Site protection requires training, vigilance and the latest electronic equipment
- By John Nemerofsky
- Aug 07, 2020
Our nation’s critical infrastructure serves as the
backbone supporting activities at manufacturing
plants to elementary schools. The network of
power plants, water facilities, bridges and more
are so vital that any significant disruption of their
operations could profoundly impact our nation’s economy, public
health or safety.
The USA Patriot Act defines 16 critical infrastructure sectors.
Protecting thousands of sites against both foreign and domestic
terrorists requires training, vigilance and layers of the latest electronic
equipment and some of the most basic security activities.
HARDEN THE PERIMETER
It is best to stop intruders before they reach their targets. Many
critical infrastructure facilities install perimeter fencing incorporating
fiber optic sensors. These sensors detect disruptions in light
sent down the length of the cable. They integrate with software
controlling security cameras, including low-light infrared devices,
to provide first responders with live video of attempted breaches.
Waterfront properties discourage divers by using the same type of
fiber cable woven into anchored, stainless-steel rope fences. Trees
along the perimeter should be removed or regularly trimmed so
they don’t allow intruders to scale barriers.
Terrorists have successfully used vehicles to deliver explosive
payloads. A 15,000-pound truck traveling at 50 miles per hour
can be stopped by fencing made of the same steel cable used to
catch fighter jets landing on an aircraft carrier.
Also, fortified gates with an installed video intercom enable
a security officer to see and have a two-way conversation with
vehicle drivers before remotely opening the barrier. A card reader
can be either separately mounted or embedded in the intercom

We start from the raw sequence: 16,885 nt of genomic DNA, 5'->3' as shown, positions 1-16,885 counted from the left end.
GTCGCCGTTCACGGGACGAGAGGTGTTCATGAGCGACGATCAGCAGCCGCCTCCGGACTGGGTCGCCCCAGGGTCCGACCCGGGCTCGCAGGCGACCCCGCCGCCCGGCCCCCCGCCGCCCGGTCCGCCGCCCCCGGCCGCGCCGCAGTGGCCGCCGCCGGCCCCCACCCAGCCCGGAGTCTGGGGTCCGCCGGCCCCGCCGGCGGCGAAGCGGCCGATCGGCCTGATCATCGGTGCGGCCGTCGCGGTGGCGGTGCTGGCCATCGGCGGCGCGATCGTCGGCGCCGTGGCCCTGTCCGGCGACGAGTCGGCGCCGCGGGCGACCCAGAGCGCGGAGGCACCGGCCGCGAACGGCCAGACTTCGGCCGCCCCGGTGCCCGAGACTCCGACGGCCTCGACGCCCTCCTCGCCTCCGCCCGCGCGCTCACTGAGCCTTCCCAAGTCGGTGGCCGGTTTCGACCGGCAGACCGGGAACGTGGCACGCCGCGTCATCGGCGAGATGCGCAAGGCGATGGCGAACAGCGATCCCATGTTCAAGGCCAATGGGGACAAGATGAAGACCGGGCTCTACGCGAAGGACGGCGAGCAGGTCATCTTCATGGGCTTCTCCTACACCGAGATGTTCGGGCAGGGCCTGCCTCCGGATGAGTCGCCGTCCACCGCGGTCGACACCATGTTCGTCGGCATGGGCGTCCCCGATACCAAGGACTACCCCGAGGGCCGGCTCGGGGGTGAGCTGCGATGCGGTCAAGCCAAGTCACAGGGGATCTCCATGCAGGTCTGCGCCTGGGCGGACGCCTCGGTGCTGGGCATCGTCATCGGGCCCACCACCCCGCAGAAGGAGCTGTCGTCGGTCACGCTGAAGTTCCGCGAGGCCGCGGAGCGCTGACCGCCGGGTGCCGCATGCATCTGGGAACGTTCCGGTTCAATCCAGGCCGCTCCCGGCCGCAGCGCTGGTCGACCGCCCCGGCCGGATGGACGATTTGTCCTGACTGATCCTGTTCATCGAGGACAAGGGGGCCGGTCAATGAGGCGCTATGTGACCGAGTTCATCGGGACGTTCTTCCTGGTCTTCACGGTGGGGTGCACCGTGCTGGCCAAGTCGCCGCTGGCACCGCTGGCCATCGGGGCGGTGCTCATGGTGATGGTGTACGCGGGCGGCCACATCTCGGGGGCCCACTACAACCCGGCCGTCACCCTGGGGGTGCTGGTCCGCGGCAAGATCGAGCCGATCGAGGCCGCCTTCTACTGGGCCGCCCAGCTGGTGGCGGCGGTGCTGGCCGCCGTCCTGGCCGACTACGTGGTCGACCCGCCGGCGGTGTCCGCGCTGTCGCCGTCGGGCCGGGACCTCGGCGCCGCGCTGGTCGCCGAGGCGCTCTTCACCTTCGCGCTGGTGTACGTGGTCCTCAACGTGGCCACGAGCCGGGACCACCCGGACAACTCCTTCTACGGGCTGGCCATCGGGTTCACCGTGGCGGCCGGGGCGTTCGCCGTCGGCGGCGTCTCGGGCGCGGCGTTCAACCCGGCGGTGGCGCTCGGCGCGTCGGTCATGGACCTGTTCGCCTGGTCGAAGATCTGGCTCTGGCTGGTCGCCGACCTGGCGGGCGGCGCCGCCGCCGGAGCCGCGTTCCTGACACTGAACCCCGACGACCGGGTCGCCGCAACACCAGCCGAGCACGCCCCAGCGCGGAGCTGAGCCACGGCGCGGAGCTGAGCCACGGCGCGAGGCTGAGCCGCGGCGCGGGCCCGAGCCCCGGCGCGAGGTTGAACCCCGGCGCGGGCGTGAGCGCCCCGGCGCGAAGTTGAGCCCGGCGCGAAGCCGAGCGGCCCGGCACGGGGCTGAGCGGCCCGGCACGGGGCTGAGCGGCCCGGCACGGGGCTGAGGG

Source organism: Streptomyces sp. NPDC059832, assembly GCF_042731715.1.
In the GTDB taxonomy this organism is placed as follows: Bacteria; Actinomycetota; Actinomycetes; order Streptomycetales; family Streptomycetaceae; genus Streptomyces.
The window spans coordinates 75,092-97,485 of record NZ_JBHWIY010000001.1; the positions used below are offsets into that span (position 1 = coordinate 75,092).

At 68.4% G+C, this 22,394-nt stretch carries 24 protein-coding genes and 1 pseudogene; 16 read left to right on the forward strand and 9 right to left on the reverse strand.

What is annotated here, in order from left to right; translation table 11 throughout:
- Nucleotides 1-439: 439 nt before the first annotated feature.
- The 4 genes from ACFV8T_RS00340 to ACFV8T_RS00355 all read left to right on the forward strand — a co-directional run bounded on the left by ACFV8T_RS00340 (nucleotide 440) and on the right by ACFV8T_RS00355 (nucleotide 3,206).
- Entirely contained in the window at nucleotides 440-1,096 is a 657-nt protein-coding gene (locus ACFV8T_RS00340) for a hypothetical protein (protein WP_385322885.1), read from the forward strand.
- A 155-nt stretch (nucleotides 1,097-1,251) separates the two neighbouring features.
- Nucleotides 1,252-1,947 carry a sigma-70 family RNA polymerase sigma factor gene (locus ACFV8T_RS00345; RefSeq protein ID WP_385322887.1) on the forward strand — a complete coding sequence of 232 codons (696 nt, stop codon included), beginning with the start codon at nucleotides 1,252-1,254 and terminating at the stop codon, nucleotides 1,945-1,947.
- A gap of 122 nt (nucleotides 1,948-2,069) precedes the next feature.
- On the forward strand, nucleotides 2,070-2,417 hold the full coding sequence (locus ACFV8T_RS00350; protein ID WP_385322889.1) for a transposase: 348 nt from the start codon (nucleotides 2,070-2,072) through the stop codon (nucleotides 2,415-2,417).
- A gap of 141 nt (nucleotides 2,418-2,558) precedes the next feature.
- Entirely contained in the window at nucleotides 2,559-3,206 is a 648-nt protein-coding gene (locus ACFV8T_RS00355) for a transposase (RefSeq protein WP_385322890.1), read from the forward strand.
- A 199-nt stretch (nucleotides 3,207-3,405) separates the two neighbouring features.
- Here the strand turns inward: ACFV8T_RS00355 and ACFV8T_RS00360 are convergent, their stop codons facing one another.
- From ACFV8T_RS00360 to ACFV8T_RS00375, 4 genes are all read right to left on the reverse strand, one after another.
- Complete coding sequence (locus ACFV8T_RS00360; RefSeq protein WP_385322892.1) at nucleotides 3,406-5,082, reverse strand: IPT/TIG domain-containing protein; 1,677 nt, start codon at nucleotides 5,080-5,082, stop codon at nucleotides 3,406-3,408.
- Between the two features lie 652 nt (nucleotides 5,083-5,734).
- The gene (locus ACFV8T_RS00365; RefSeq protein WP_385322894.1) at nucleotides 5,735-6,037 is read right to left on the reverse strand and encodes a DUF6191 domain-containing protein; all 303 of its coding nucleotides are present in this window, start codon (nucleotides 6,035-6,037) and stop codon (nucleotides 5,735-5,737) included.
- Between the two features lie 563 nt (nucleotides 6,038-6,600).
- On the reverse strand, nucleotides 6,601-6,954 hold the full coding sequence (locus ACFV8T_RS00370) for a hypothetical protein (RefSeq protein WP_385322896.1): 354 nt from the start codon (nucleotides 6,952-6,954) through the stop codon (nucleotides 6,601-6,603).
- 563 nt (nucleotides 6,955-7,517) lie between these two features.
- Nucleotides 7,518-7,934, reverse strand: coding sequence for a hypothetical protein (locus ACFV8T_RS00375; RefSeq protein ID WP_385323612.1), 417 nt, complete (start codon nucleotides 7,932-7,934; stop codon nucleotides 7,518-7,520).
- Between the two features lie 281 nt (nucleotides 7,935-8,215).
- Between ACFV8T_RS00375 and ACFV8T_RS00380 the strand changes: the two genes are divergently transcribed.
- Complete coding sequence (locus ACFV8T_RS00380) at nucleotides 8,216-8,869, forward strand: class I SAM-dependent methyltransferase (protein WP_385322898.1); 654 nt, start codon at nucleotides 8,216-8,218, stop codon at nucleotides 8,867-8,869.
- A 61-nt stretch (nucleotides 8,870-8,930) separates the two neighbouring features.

allowing employees to use a card-key to enter without assistance.
Extra lighting around the perimeter acts as a deterrent to
would-be attackers and enables patrolling guards to see better at night. Concrete bollards protect building entries from vehicular attacks
while also serving as planters or benches that blend into an
area’s landscape plan.
Access control. Access control protects buildings and critical
areas within. Keypads or readers at entries to sensitive areas limit
access to authorized employees, vendors and visitors. The credentials,
which also serve as photo ID badges, should be worn
whenever a person is on secured property. The cards also may
include colored stripes, quickly indicating which areas a person
is authorized to access.
Mobile credentialing allows vendors to access unattended
sites such as remote utility substations without an escort. Vendors
download a mobile app and email credential to their smartphones.
The device’s Bluetooth technology signals the access control
reader or keyless padlock to allow entry. Security is enhanced
as mobile credentialing requires possession of the smartphone, a PIN or biometric verification to unlock the device, the app and a
downloaded credential. The smartphone’s built-in GPS enables
security officers to precisely track each phone and its owner.
Highly secured areas such as airport tarmac entries, laboratories
and security command centers often require a second identity
authenticator. Biometric readers using iris, fingerprint or facial
recognition are commonly used.
Video. Surveillance cameras provide security officers with realtime
views of facilities, both inside and out. Cameras should be
positioned at all external entry points, as well as in any lobbies,
interior hallways and at secure rooms to enable officers to see who
enters. Network-based cameras allow video monitoring from remote
command centers or on smart devices of patrolling officers.
Thermal cameras spot people at night and may also identify
those with elevated body temperatures, a potential sign of a COVID-
19 virus infection. The Centers for Disease Control recently
advised that critical infrastructure employees be permitted to
work after possible exposure to COVID-19 as long as they remain
asymptomatic and precautions to protect them and other
workers are added.
Drones. They may be both an asset and a liability when it
comes to protecting critical infrastructure. A drone with a mounted
video camera can provide security officers with excellent aerial
views of the immediate perimeter, and beyond, to see early warnings
of a potential attack.
However, drones may also be used by terrorists to spy as well as
to deliver explosives and other hazardous materials. Non-military
drones can carry 20-plus-pound payloads for distances up to 20
miles – or more – and can easily travel at speeds of 40 miles per hour.
U.S. law has not fully caught up with the threat drones represent.
Currently, private organizations are prohibited from shooting
down drones or using electronic signals to jam a pilot’s control
capabilities. However, a 2018 federal law gives the Department of
Homeland Security and the FBI authority to disable drones that